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Digital Versus Film

Jamie Turner's Photography Preference

Part 2 of 3

By Gretchen A. Peck

This is the second in a three-part series profiling successful photographers utilizing large format printers to bring their art to life on a grand scale.

Much of Jamie Turner’s young life was preoccupied by photography. He dabbled in it as an adolescent, and cut his teeth in a high school darkroom. He later went on to study the art form in college, and to work at a one-hour film developing spot and a full-fledged photo lab, before taking the plunge into professional photography.

Weddings, special occasions, and portraiture comprise most of his work today. With his twin brother, Jason Turner, and friend Travis Pratt, Turner established Turner Photography in Frederick, MD.

Turner focuses exclusively on digital photography—using EOS Camera Systems from Canon U.S.A., Inc.—and estimates he hasn’t shot film in more than seven years. Gone are the days when photographers and buyers were wary of digital image capture.

"Most customers don’t know or ask whether we use digital cameras. Still, I always try to be up front with them, and explain why I prefer digital. You can do so much with a digital image; in the past it was incredibly hard to achieve such things in a darkroom," acknowledges Turner.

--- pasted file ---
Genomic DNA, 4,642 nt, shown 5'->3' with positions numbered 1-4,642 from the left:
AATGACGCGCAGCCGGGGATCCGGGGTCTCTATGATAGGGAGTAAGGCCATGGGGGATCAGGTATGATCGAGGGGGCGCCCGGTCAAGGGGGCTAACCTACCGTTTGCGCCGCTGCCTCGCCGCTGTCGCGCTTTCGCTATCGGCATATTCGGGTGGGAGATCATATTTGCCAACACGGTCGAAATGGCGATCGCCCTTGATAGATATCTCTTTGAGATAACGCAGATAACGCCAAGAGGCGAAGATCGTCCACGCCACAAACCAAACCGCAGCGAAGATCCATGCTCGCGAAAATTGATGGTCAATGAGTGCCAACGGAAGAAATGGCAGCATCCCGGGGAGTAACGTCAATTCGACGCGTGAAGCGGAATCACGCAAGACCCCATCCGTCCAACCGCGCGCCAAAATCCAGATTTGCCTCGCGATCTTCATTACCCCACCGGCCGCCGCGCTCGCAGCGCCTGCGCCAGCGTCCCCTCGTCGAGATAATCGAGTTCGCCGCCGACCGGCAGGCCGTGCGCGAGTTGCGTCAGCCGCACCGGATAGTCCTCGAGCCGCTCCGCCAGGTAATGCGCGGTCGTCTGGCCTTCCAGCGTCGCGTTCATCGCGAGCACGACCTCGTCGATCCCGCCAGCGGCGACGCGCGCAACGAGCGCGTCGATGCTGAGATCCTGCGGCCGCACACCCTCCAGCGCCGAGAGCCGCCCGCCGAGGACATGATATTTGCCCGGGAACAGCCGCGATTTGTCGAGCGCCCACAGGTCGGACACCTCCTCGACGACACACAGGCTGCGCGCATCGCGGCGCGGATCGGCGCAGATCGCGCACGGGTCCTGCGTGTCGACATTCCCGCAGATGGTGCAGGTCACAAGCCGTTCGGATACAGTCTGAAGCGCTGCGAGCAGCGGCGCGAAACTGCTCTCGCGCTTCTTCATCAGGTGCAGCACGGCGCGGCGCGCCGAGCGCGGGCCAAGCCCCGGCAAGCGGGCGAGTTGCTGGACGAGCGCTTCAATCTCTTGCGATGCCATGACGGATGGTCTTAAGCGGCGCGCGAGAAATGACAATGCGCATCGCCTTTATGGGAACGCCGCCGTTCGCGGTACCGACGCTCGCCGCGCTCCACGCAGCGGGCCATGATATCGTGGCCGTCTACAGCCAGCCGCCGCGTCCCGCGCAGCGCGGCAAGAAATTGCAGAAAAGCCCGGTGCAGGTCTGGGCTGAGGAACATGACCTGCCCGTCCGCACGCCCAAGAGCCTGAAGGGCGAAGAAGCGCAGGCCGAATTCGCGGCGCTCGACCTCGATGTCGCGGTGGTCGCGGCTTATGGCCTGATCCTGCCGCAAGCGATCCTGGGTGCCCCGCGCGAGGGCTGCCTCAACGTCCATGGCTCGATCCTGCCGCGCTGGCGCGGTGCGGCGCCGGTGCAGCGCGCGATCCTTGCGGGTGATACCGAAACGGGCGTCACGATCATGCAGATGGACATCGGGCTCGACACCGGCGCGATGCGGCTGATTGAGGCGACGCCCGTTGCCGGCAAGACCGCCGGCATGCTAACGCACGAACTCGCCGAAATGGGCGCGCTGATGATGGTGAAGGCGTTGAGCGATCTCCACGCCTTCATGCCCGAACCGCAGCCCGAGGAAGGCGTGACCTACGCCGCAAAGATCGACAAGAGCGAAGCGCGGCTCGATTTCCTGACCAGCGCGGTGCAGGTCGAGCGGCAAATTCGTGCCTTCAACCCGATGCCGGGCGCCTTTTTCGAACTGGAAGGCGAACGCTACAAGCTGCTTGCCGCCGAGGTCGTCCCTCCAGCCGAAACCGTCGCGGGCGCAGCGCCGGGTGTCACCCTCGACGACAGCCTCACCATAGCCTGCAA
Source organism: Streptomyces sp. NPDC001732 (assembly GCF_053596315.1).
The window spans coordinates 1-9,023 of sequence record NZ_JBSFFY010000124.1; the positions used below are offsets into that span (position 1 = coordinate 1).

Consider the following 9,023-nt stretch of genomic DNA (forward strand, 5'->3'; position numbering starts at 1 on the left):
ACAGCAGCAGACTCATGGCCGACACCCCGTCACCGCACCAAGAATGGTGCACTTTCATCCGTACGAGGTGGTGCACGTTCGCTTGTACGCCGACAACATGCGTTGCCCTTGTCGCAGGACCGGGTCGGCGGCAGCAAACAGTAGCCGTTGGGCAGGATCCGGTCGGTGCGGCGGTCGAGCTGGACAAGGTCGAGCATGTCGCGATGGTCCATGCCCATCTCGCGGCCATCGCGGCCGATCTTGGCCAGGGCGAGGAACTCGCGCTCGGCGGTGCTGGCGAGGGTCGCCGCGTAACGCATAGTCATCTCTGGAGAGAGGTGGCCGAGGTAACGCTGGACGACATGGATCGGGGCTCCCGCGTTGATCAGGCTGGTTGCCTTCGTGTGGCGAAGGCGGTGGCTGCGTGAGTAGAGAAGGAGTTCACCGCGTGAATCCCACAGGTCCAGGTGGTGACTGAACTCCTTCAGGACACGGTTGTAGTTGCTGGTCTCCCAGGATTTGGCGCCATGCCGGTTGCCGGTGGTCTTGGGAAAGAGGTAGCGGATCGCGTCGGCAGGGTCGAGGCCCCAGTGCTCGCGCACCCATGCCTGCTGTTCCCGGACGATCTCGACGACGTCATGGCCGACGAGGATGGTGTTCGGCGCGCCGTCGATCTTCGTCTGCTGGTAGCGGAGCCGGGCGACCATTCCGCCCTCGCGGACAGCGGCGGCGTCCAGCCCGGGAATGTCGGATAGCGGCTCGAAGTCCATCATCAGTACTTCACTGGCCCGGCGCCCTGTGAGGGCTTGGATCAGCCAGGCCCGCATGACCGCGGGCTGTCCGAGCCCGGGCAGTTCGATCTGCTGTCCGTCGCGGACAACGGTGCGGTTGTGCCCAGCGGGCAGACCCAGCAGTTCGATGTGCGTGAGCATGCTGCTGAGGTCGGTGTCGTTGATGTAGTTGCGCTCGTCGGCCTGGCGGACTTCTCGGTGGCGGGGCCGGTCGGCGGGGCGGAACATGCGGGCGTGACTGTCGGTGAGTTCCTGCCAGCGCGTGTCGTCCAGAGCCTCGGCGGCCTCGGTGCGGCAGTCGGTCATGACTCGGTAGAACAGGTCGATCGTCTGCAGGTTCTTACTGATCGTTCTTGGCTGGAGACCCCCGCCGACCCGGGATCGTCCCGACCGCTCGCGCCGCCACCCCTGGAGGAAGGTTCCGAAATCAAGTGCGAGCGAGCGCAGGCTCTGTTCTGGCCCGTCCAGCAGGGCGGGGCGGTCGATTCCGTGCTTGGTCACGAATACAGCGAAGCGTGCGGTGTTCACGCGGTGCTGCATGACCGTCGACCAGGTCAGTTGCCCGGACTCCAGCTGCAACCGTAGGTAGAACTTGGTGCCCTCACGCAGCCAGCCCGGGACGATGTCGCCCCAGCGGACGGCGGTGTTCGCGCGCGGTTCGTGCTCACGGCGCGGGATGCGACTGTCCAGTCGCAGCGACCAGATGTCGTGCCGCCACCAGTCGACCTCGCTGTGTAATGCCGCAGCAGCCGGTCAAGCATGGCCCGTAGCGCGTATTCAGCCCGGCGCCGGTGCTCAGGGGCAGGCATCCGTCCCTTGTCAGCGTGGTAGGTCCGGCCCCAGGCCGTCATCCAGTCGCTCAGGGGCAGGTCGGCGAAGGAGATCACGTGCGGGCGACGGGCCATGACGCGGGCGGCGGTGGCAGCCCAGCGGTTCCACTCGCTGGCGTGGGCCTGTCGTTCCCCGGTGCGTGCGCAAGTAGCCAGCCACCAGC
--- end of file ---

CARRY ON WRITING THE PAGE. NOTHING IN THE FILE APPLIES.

For photo editing and retouching, Turner relies on Photoshop and Photoshop Lightroom from Adobe Systems Incorporated, and utilizes three Epson printers for small format output.

In addition to image quality, Turner’s customers are highly concerned with longevity and durability. "I reassure them about the end product, about what the printers, inks, and paper are capable of," he states. "I don’t think there’s an inkjet out there—on a professional level—that does not produce a print that lasts 100 or more years. It’s not like the print of yesterday that yellowed or faded in three years. As long as the print is protected, and kept out of the sunlight, it will become an heirloom passed down through generations."

Read more about Jamie Turner and view a selection of his work in the February issue of Digital Output.

Click here to read Part 1 of this exclusive online series, Teaching an Art.

Click on the link above to get more information on the vendors mentioned in this article.

Jan2010, Digital Output

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